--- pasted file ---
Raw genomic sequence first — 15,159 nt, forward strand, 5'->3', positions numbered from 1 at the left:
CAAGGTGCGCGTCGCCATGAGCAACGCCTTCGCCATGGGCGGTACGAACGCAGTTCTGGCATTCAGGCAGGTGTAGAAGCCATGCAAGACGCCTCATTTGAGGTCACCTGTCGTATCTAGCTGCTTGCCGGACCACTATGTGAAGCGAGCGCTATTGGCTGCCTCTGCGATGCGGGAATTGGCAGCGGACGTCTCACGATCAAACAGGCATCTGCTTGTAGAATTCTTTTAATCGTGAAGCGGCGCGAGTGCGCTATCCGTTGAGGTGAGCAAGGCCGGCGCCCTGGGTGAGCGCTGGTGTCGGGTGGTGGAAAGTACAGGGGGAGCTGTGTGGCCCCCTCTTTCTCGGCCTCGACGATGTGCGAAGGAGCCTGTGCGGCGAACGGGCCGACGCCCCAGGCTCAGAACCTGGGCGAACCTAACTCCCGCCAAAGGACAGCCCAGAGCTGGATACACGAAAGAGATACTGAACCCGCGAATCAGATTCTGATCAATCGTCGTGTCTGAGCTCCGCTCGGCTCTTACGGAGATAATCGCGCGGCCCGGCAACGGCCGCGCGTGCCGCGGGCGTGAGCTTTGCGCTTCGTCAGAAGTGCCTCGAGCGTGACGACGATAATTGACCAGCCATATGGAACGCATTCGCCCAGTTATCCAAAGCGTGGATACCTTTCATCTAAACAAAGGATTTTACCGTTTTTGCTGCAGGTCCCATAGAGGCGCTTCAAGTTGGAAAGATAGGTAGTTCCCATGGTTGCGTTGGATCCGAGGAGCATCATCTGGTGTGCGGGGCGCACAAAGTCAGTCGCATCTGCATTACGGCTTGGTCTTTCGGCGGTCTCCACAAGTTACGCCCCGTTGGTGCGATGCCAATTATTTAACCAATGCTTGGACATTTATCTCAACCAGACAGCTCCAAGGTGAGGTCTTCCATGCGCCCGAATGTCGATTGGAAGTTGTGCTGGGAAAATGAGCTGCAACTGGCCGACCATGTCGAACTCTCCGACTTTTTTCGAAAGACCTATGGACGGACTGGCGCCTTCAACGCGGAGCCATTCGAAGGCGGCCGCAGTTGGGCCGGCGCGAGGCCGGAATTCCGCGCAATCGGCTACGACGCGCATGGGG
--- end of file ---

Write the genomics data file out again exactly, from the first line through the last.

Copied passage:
Raw genomic sequence first — 15,159 nt, forward strand, 5'->3', positions numbered from 1 at the left:
CAAGGTGCGCGTCGCCATGAGCAACGCCTTCGCCATGGGCGGTACGAACGCAGTTCTGGCATTCAGGCAGGTGTAGAAGCCATGCAAGACGCCTCATTTGAGGTCACCTGTCGTATCTAGCTGCTTGCCGGACCACTATGTGAAGCGAGCGCTATTGGCTGCCTCTGCGATGCGGGAATTGGCAGCGGACGTCTCACGATCAAACAGGCATCTGCTTGTAGAATTCTTTTAATCGTGAAGCGGCGCGAGTGCGCTATCCGTTGAGGTGAGCAAGGCCGGCGCCCTGGGTGAGCGCTGGTGTCGGGTGGTGGAAAGTACAGGGGGAGCTGTGTGGCCCCCTCTTTCTCGGCCTCGACGATGTGCGAAGGAGCCTGTGCGGCGAACGGGCCGACGCCCCAGGCTCAGAACCTGGGCGAACCTAACTCCCGCCAAAGGACAGCCCAGAGCTGGATACACGAAAGAGATACTGAACCCGCGAATCAGATTCTGATCAATCGTCGTGTCTGAGCTCCGCTCGGCTCTTACGGAGATAATCGCGCGGCCCGGCAACGGCCGCGCGTGCCGCGGGCGTGAGCTTTGCGCTTCGTCAGAAGTGCCTCGAGCGTGACGACGATAATTGACCAGCCATATGGAACGCATTCGCCCAGTTATCCAAAGCGTGGATACCTTTCATCTAAACAAAGGATTTTACCGTTTTTGCTGCAGGTCCCATAGAGGCGCTTCAAGTTGGAAAGATAGGTAGTTCCCATGGTTGCGTTGGATCCGAGGAGCATCATCTGGTGTGCGGGGCGCACAAAGTCAGTCGCATCTGCATTACGGCTTGGTCTTTCGGCGGTCTCCACAAGTTACGCCCCGTTGGTGCGATGCCAATTATTTAACCAATGCTTGGACATTTATCTCAACCAGACAGCTCCAAGGTGAGGTCTTCCATGCGCCCGAATGTCGATTGGAAGTTGTGCTGGGAAAATGAGCTGCAACTGGCCGACCATGTCGAACTCTCCGACTTTTTTCGAAAGACCTATGGACGGACTGGCGCCTTCAACGCGGAGCCATTCGAAGGCGGCCGCAGTTGGGCCGGCGCGAGGCCGGAATTCCGCGCAATCGGCTACGACGCGCATGGGG